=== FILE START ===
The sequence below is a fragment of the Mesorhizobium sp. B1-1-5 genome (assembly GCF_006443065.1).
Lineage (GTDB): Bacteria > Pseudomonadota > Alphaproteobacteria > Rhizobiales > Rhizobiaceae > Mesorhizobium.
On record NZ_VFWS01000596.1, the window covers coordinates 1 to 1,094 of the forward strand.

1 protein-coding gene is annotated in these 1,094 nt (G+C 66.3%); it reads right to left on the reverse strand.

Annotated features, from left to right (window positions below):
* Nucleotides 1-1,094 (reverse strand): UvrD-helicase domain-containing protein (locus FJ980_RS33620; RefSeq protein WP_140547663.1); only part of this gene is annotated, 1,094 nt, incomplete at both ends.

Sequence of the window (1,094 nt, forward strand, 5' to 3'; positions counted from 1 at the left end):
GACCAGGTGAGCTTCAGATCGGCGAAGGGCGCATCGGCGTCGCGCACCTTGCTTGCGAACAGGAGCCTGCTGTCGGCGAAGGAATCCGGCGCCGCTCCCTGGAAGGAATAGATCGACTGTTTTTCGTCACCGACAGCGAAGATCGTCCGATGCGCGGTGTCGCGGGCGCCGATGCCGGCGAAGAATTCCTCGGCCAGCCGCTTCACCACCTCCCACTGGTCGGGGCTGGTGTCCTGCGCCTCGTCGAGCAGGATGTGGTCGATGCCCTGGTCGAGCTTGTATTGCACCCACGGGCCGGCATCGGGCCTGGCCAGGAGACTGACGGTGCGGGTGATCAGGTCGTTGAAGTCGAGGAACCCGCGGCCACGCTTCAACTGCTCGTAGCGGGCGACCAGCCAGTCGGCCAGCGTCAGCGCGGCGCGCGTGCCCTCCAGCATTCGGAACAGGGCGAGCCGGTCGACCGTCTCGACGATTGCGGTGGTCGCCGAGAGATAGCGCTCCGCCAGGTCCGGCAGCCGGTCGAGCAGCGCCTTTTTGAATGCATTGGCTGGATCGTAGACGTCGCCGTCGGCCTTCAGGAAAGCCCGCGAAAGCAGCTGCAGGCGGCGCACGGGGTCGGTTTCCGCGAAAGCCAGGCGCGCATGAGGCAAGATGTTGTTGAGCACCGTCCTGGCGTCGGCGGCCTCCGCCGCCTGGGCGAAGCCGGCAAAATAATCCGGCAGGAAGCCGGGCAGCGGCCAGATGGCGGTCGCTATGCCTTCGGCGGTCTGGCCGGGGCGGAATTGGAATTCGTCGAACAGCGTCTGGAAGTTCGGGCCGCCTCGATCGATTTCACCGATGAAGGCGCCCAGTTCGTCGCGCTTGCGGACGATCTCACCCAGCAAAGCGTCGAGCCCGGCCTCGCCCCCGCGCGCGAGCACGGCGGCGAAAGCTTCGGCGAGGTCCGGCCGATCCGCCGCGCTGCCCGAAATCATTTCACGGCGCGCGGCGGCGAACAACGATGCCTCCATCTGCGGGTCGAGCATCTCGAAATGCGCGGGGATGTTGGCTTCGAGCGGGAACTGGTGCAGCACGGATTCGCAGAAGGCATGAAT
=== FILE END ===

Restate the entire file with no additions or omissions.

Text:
The sequence below is a fragment of the Mesorhizobium sp. B1-1-5 genome (assembly GCF_006443065.1).
Lineage (GTDB): Bacteria > Pseudomonadota > Alphaproteobacteria > Rhizobiales > Rhizobiaceae > Mesorhizobium.
On record NZ_VFWS01000596.1, the window covers coordinates 1 to 1,094 of the forward strand.

1 protein-coding gene is annotated in these 1,094 nt (G+C 66.3%); it reads right to left on the reverse strand.

Annotated features, from left to right (window positions below):
* Nucleotides 1-1,094 (reverse strand): UvrD-helicase domain-containing protein (locus FJ980_RS33620; RefSeq protein WP_140547663.1); only part of this gene is annotated, 1,094 nt, incomplete at both ends.

Sequence of the window (1,094 nt, forward strand, 5' to 3'; positions counted from 1 at the left end):
GACCAGGTGAGCTTCAGATCGGCGAAGGGCGCATCGGCGTCGCGCACCTTGCTTGCGAACAGGAGCCTGCTGTCGGCGAAGGAATCCGGCGCCGCTCCCTGGAAGGAATAGATCGACTGTTTTTCGTCACCGACAGCGAAGATCGTCCGATGCGCGGTGTCGCGGGCGCCGATGCCGGCGAAGAATTCCTCGGCCAGCCGCTTCACCACCTCCCACTGGTCGGGGCTGGTGTCCTGCGCCTCGTCGAGCAGGATGTGGTCGATGCCCTGGTCGAGCTTGTATTGCACCCACGGGCCGGCATCGGGCCTGGCCAGGAGACTGACGGTGCGGGTGATCAGGTCGTTGAAGTCGAGGAACCCGCGGCCACGCTTCAACTGCTCGTAGCGGGCGACCAGCCAGTCGGCCAGCGTCAGCGCGGCGCGCGTGCCCTCCAGCATTCGGAACAGGGCGAGCCGGTCGACCGTCTCGACGATTGCGGTGGTCGCCGAGAGATAGCGCTCCGCCAGGTCCGGCAGCCGGTCGAGCAGCGCCTTTTTGAATGCATTGGCTGGATCGTAGACGTCGCCGTCGGCCTTCAGGAAAGCCCGCGAAAGCAGCTGCAGGCGGCGCACGGGGTCGGTTTCCGCGAAAGCCAGGCGCGCATGAGGCAAGATGTTGTTGAGCACCGTCCTGGCGTCGGCGGCCTCCGCCGCCTGGGCGAAGCCGGCAAAATAATCCGGCAGGAAGCCGGGCAGCGGCCAGATGGCGGTCGCTATGCCTTCGGCGGTCTGGCCGGGGCGGAATTGGAATTCGTCGAACAGCGTCTGGAAGTTCGGGCCGCCTCGATCGATTTCACCGATGAAGGCGCCCAGTTCGTCGCGCTTGCGGACGATCTCACCCAGCAAAGCGTCGAGCCCGGCCTCGCCCCCGCGCGCGAGCACGGCGGCGAAAGCTTCGGCGAGGTCCGGCCGATCCGCCGCGCTGCCCGAAATCATTTCACGGCGCGCGGCGGCGAACAACGATGCCTCCATCTGCGGGTCGAGCATCTCGAAATGCGCGGGGATGTTGGCTTCGAGCGGGAACTGGTGCAGCACGGATTCGCAGAAGGCATGAAT